As profit margins are squeezed and manufacturers look for ways to improve efficiencies and cut costs, it is becoming increasingly apparent that technology is no longer a luxury, but is vital to remain competitive, reduce downtime, improve safety and increase profits.
Maintenance is a key area that can drive major cost savings and production value around the world. The cost of machine downtime is high – according to the International Society of Automation, $647billion is lost globally each year.
With the rise of industrial AI and the Internet of Things (IoT), manufacturing is being reimagined with software. Companies are learning how to use their data both to analyze the past and predict the future.
With AI and machine learning, manufacturers have the ability to process massive amounts of sensor data faster than ever before, giving companies an unprecedented chance to improve upon existing maintenance operations and even add something new – predictive maintenance.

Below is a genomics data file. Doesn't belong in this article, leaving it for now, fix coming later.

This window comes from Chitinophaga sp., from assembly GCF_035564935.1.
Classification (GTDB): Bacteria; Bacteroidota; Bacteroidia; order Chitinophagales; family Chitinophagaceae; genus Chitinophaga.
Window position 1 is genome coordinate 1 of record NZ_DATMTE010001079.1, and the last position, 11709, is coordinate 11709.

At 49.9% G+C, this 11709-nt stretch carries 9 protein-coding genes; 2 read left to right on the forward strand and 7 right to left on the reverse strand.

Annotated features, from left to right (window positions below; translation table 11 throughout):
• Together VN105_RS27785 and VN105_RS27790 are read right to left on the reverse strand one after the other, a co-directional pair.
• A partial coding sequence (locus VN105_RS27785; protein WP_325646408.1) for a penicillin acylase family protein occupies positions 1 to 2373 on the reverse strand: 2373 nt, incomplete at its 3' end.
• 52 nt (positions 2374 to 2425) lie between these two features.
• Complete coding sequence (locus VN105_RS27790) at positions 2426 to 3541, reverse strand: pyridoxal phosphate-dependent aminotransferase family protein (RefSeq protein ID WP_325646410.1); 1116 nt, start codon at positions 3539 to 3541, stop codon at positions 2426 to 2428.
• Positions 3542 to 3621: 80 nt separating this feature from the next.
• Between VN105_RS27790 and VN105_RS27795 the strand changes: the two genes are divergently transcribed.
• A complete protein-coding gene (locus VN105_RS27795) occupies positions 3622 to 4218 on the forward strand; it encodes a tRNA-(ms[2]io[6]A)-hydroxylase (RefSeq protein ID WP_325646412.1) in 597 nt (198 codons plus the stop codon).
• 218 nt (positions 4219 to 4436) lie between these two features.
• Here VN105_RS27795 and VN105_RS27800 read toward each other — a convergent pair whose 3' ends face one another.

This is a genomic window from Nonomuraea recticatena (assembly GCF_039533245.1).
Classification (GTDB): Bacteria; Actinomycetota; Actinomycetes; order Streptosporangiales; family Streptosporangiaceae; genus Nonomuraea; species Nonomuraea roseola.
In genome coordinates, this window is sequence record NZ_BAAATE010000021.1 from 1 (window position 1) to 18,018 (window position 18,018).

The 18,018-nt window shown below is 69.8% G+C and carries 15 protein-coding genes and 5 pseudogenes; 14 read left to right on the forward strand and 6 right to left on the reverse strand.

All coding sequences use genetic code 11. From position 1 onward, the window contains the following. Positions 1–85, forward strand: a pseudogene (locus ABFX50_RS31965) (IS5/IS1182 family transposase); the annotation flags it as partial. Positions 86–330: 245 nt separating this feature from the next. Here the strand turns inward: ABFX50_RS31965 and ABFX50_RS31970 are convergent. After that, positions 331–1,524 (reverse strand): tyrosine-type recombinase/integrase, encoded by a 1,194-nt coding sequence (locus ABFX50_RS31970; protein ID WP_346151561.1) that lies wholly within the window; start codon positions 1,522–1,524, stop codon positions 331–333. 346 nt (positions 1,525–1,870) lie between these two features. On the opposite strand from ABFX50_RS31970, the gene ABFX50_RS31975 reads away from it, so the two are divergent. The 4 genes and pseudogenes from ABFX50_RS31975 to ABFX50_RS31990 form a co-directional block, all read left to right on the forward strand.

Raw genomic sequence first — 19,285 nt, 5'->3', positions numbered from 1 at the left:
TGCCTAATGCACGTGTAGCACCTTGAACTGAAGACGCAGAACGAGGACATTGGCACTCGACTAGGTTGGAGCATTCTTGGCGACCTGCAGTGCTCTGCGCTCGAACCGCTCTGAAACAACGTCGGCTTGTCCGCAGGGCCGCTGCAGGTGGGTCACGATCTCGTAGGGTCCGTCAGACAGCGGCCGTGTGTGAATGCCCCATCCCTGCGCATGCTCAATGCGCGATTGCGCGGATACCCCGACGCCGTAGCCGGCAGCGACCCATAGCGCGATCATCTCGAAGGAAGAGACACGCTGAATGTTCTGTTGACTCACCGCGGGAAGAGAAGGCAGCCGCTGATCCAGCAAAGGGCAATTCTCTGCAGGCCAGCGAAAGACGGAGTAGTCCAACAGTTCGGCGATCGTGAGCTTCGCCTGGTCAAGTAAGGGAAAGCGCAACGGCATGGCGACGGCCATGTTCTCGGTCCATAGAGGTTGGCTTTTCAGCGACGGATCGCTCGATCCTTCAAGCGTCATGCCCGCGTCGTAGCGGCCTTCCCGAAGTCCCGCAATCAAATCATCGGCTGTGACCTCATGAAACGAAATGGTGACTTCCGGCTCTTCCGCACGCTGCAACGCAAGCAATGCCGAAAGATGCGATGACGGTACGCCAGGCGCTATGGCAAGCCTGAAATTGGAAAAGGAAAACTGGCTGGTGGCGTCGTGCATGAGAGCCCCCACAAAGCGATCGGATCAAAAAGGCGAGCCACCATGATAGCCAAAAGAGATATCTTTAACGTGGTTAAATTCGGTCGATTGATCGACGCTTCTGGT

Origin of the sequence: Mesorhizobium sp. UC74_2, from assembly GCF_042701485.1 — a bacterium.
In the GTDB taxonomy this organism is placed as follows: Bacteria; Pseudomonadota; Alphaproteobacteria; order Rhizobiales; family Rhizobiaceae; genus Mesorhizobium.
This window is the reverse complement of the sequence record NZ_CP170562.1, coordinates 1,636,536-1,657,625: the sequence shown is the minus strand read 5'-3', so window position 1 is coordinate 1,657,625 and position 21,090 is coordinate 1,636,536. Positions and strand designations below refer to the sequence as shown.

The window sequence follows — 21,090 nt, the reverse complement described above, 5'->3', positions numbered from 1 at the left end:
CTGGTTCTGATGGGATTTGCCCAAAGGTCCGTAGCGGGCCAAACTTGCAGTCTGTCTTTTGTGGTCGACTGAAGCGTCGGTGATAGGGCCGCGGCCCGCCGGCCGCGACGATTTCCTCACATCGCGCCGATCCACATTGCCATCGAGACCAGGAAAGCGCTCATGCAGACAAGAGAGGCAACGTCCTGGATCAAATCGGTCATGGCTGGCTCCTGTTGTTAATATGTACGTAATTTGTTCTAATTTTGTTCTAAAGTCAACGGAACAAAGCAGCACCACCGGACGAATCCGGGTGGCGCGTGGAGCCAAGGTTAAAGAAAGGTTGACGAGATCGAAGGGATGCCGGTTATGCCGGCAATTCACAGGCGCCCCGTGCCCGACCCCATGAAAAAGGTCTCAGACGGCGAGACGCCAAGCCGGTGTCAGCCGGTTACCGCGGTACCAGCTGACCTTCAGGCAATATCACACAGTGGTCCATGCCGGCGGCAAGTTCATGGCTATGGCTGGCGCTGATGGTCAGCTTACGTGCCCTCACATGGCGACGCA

AI and preventive and predictive maintenance
As connectivity and data accessibility become cheaper and more widespread, many companies are turning to predictive, or condition-based, maintenance powered by machine learning and analytics.
Planned Preventive Maintenance (PPM) is largely driven by time-based data. However in this model, data simply forecasts what might happen, based on historical performance. Most maintenance technologies focus on transporting data, not aggregating it into real-time analytics. This is where AI and machine learning step in as game-changers, by aggregating and analyzing data automatically.